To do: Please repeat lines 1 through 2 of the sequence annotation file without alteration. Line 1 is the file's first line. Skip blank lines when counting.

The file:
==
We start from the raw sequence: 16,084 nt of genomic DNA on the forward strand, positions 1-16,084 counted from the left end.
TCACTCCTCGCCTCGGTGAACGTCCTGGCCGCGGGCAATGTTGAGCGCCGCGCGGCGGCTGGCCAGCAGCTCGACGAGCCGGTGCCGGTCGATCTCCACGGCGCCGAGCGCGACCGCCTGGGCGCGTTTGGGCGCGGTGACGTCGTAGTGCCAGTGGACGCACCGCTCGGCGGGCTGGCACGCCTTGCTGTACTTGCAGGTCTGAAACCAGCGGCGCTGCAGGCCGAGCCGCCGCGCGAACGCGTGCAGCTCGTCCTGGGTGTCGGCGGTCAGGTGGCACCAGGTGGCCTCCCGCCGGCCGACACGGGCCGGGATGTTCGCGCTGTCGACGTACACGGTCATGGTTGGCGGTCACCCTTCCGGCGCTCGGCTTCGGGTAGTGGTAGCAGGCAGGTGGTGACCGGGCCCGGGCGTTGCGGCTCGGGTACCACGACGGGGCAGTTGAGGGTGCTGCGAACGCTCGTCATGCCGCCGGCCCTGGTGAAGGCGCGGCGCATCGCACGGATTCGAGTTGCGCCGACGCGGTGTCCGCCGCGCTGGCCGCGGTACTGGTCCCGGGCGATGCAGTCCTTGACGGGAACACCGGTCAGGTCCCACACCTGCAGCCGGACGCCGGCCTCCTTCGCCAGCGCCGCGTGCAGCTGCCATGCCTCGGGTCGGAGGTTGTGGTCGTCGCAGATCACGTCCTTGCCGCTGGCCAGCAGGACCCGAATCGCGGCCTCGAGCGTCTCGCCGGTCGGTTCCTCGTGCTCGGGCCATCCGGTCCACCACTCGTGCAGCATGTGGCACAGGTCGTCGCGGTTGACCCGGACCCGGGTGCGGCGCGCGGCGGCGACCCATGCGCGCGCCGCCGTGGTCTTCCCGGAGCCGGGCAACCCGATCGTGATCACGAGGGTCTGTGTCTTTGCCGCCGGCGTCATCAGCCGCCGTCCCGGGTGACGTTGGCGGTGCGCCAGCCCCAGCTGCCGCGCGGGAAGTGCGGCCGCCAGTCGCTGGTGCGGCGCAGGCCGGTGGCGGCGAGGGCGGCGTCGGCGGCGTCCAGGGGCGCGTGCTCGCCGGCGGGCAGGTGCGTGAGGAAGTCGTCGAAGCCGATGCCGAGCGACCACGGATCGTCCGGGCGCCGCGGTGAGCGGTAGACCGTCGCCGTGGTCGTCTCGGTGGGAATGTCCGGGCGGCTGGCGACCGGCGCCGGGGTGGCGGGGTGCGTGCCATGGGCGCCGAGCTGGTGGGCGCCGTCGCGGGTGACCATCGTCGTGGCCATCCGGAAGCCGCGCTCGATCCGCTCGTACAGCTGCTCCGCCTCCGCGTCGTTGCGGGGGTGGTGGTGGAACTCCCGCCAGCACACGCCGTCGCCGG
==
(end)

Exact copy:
We start from the raw sequence: 16,084 nt of genomic DNA on the forward strand, positions 1-16,084 counted from the left end.
TCACTCCTCGCCTCGGTGAACGTCCTGGCCGCGGGCAATGTTGAGCGCCGCGCGGCGGCTGGCCAGCAGCTCGACGAGCCGGTGCCGGTCGATCTCCACGGCGCCGAGCGCGACCGCCTGGGCGCGTTTGGGCGCGGTGACGTCGTAGTGCCAGTGGACGCACCGCTCGGCGGGCTGGCACGCCTTGCTGTACTTGCAGGTCTGAAACCAGCGGCGCTGCAGGCCGAGCCGCCGCGCGAACGCGTGCAGCTCGTCCTGGGTGTCGGCGGTCAGGTGGCACCAGGTGGCCTCCCGCCGGCCGACACGGGCCGGGATGTTCGCGCTGTCGACGTACACGGTCATGGTTGGCGGTCACCCTTCCGGCGCTCGGCTTCGGGTAGTGGTAGCAGGCAGGTGGTGACCGGGCCCGGGCGTTGCGGCTCGGGTACCACGACGGGGCAGTTGAGGGTGCTGCGAACGCTCGTCATGCCGCCGGCCCTGGTGAAGGCGCGGCGCATCGCACGGATTCGAGTTGCGCCGACGCGGTGTCCGCCGCGCTGGCCGCGGTACTGGTCCCGGGCGATGCAGTCCTTGACGGGAACACCGGTCAGGTCCCACACCTGCAGCCGGACGCCGGCCTCCTTCGCCAGCGCCGCGTGCAGCTGCCATGCCTCGGGTCGGAGGTTGTGGTCGTCGCAGATCACGTCCTTGCCGCTGGCCAGCAGGACCCGAATCGCGGCCTCGAGCGTCTCGCCGGTCGGTTCCTCGTGCTCGGGCCATCCGGTCCACCACTCGTGCAGCATGTGGCACAGGTCGTCGCGGTTGACCCGGACCCGGGTGCGGCGCGCGGCGGCGACCCATGCGCGCGCCGCCGTGGTCTTCCCGGAGCCGGGCAACCCGATCGTGATCACGAGGGTCTGTGTCTTTGCCGCCGGCGTCATCAGCCGCCGTCCCGGGTGACGTTGGCGGTGCGCCAGCCCCAGCTGCCGCGCGGGAAGTGCGGCCGCCAGTCGCTGGTGCGGCGCAGGCCGGTGGCGGCGAGGGCGGCGTCGGCGGCGTCCAGGGGCGCGTGCTCGCCGGCGGGCAGGTGCGTGAGGAAGTCGTCGAAGCCGATGCCGAGCGACCACGGATCGTCCGGGCGCCGCGGTGAGCGGTAGACCGTCGCCGTGGTCGTCTCGGTGGGAATGTCCGGGCGGCTGGCGACCGGCGCCGGGGTGGCGGGGTGCGTGCCATGGGCGCCGAGCTGGTGGGCGCCGTCGCGGGTGACCATCGTCGTGGCCATCCGGAAGCCGCGCTCGATCCGCTCGTACAGCTGCTCCGCCTCCGCGTCGTTGCGGGGGTGGTGGTGGAACTCCCGCCAGCACACGCCGTCGCCGG